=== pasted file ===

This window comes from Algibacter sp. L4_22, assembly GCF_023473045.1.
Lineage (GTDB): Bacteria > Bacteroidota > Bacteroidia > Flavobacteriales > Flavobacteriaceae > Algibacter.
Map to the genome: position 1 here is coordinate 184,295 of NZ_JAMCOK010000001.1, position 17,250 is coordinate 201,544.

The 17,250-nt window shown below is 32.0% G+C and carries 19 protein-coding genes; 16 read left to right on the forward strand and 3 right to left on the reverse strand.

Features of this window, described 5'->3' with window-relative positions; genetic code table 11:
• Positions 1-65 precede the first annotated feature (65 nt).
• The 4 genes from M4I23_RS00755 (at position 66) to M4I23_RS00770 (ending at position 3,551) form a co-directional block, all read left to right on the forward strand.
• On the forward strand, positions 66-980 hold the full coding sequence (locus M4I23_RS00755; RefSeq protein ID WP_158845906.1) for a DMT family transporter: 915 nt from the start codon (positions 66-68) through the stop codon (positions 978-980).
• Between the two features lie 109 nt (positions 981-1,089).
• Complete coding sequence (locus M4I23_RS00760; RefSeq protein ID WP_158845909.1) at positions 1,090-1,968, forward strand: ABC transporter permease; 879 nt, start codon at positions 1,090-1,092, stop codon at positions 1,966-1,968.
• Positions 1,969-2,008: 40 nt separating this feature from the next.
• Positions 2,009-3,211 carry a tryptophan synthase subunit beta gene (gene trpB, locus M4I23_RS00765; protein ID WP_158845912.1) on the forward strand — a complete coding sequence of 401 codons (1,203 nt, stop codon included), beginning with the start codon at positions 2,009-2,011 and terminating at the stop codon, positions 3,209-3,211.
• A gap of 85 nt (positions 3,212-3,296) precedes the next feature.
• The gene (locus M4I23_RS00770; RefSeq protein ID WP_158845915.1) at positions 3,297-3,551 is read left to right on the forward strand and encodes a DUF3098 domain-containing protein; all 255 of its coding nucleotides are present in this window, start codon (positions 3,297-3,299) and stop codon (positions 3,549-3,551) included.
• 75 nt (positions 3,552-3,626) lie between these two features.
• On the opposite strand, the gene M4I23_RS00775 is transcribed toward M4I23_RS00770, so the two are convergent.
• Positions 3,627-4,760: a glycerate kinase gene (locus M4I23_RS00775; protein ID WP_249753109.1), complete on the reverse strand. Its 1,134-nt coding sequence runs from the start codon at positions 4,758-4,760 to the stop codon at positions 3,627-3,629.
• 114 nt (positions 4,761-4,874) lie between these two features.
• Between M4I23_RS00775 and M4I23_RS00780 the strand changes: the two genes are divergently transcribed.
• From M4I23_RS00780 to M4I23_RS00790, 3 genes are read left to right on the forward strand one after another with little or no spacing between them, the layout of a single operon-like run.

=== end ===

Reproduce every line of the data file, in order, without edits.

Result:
This window comes from Algibacter sp. L4_22, assembly GCF_023473045.1.
Lineage (GTDB): Bacteria > Bacteroidota > Bacteroidia > Flavobacteriales > Flavobacteriaceae > Algibacter.
Map to the genome: position 1 here is coordinate 184,295 of NZ_JAMCOK010000001.1, position 17,250 is coordinate 201,544.

The 17,250-nt window shown below is 32.0% G+C and carries 19 protein-coding genes; 16 read left to right on the forward strand and 3 right to left on the reverse strand.

Features of this window, described 5'->3' with window-relative positions; genetic code table 11:
• Positions 1-65 precede the first annotated feature (65 nt).
• The 4 genes from M4I23_RS00755 (at position 66) to M4I23_RS00770 (ending at position 3,551) form a co-directional block, all read left to right on the forward strand.
• On the forward strand, positions 66-980 hold the full coding sequence (locus M4I23_RS00755; RefSeq protein ID WP_158845906.1) for a DMT family transporter: 915 nt from the start codon (positions 66-68) through the stop codon (positions 978-980).
• Between the two features lie 109 nt (positions 981-1,089).
• Complete coding sequence (locus M4I23_RS00760; RefSeq protein ID WP_158845909.1) at positions 1,090-1,968, forward strand: ABC transporter permease; 879 nt, start codon at positions 1,090-1,092, stop codon at positions 1,966-1,968.
• Positions 1,969-2,008: 40 nt separating this feature from the next.
• Positions 2,009-3,211 carry a tryptophan synthase subunit beta gene (gene trpB, locus M4I23_RS00765; protein ID WP_158845912.1) on the forward strand — a complete coding sequence of 401 codons (1,203 nt, stop codon included), beginning with the start codon at positions 2,009-2,011 and terminating at the stop codon, positions 3,209-3,211.
• A gap of 85 nt (positions 3,212-3,296) precedes the next feature.
• The gene (locus M4I23_RS00770; RefSeq protein ID WP_158845915.1) at positions 3,297-3,551 is read left to right on the forward strand and encodes a DUF3098 domain-containing protein; all 255 of its coding nucleotides are present in this window, start codon (positions 3,297-3,299) and stop codon (positions 3,549-3,551) included.
• 75 nt (positions 3,552-3,626) lie between these two features.
• On the opposite strand, the gene M4I23_RS00775 is transcribed toward M4I23_RS00770, so the two are convergent.
• Positions 3,627-4,760: a glycerate kinase gene (locus M4I23_RS00775; protein ID WP_249753109.1), complete on the reverse strand. Its 1,134-nt coding sequence runs from the start codon at positions 4,758-4,760 to the stop codon at positions 3,627-3,629.
• 114 nt (positions 4,761-4,874) lie between these two features.
• Between M4I23_RS00775 and M4I23_RS00780 the strand changes: the two genes are divergently transcribed.
• From M4I23_RS00780 to M4I23_RS00790, 3 genes are read left to right on the forward strand one after another with little or no spacing between them, the layout of a single operon-like run.